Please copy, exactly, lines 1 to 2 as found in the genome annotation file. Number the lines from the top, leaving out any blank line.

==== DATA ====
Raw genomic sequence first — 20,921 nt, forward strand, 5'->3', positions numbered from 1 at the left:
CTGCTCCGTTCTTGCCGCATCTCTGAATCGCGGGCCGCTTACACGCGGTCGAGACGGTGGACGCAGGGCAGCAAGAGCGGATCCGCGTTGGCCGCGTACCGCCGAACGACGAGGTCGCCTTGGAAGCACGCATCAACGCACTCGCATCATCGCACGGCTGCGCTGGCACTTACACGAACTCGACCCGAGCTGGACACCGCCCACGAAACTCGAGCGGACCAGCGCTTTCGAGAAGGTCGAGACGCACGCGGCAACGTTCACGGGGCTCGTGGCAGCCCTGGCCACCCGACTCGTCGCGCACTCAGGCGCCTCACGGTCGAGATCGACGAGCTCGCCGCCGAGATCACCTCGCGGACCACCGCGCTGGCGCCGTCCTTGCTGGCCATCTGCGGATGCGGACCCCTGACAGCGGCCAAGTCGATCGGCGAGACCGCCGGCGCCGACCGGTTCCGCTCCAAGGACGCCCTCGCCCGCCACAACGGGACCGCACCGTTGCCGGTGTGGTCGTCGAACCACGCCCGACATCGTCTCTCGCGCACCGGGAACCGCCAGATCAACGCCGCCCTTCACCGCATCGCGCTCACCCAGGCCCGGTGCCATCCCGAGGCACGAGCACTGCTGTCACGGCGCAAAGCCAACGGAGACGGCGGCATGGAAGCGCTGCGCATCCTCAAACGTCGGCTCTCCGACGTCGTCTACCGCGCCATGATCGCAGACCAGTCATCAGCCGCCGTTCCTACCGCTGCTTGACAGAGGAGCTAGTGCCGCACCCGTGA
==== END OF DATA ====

Raw genomic sequence first — 20,921 nt, forward strand, 5'->3', positions numbered from 1 at the left:
CTGCTCCGTTCTTGCCGCATCTCTGAATCGCGGGCCGCTTACACGCGGTCGAGACGGTGGACGCAGGGCAGCAAGAGCGGATCCGCGTTGGCCGCGTACCGCCGAACGACGAGGTCGCCTTGGAAGCACGCATCAACGCACTCGCATCATCGCACGGCTGCGCTGGCACTTACACGAACTCGACCCGAGCTGGACACCGCCCACGAAACTCGAGCGGACCAGCGCTTTCGAGAAGGTCGAGACGCACGCGGCAACGTTCACGGGGCTCGTGGCAGCCCTGGCCACCCGACTCGTCGCGCACTCAGGCGCCTCACGGTCGAGATCGACGAGCTCGCCGCCGAGATCACCTCGCGGACCACCGCGCTGGCGCCGTCCTTGCTGGCCATCTGCGGATGCGGACCCCTGACAGCGGCCAAGTCGATCGGCGAGACCGCCGGCGCCGACCGGTTCCGCTCCAAGGACGCCCTCGCCCGCCACAACGGGACCGCACCGTTGCCGGTGTGGTCGTCGAACCACGCCCGACATCGTCTCTCGCGCACCGGGAACCGCCAGATCAACGCCGCCCTTCACCGCATCGCGCTCACCCAGGCCCGGTGCCATCCCGAGGCACGAGCACTGCTGTCACGGCGCAAAGCCAACGGAGACGGCGGCATGGAAGCGCTGCGCATCCTCAAACGTCGGCTCTCCGACGTCGTCTACCGCGCCATGATCGCAGACCAGTCATCAGCCGCCGTTCCTACCGCTGCTTGACAGAGGAGCTAGTGCCGCACCCGTGA